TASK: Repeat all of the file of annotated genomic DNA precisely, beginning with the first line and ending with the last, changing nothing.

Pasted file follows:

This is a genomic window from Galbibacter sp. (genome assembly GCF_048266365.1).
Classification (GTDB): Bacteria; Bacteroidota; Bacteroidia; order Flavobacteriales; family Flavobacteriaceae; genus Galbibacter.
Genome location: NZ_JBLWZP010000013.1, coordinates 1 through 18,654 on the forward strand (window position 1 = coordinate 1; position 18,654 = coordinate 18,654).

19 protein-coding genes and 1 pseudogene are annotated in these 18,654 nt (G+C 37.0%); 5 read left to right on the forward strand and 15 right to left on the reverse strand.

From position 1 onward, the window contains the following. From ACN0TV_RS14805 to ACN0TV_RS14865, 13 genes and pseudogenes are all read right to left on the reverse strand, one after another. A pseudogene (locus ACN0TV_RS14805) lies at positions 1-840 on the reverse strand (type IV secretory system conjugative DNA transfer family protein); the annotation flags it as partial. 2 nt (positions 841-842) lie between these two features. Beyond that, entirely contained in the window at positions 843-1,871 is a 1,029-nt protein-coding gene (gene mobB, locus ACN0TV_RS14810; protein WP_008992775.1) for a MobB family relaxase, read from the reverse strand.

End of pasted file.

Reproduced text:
This is a genomic window from Galbibacter sp. (genome assembly GCF_048266365.1).
Classification (GTDB): Bacteria; Bacteroidota; Bacteroidia; order Flavobacteriales; family Flavobacteriaceae; genus Galbibacter.
Genome location: NZ_JBLWZP010000013.1, coordinates 1 through 18,654 on the forward strand (window position 1 = coordinate 1; position 18,654 = coordinate 18,654).

19 protein-coding genes and 1 pseudogene are annotated in these 18,654 nt (G+C 37.0%); 5 read left to right on the forward strand and 15 right to left on the reverse strand.

From position 1 onward, the window contains the following. From ACN0TV_RS14805 to ACN0TV_RS14865, 13 genes and pseudogenes are all read right to left on the reverse strand, one after another. A pseudogene (locus ACN0TV_RS14805) lies at positions 1-840 on the reverse strand (type IV secretory system conjugative DNA transfer family protein); the annotation flags it as partial. 2 nt (positions 841-842) lie between these two features. Beyond that, entirely contained in the window at positions 843-1,871 is a 1,029-nt protein-coding gene (gene mobB, locus ACN0TV_RS14810; protein WP_008992775.1) for a MobB family relaxase, read from the reverse strand.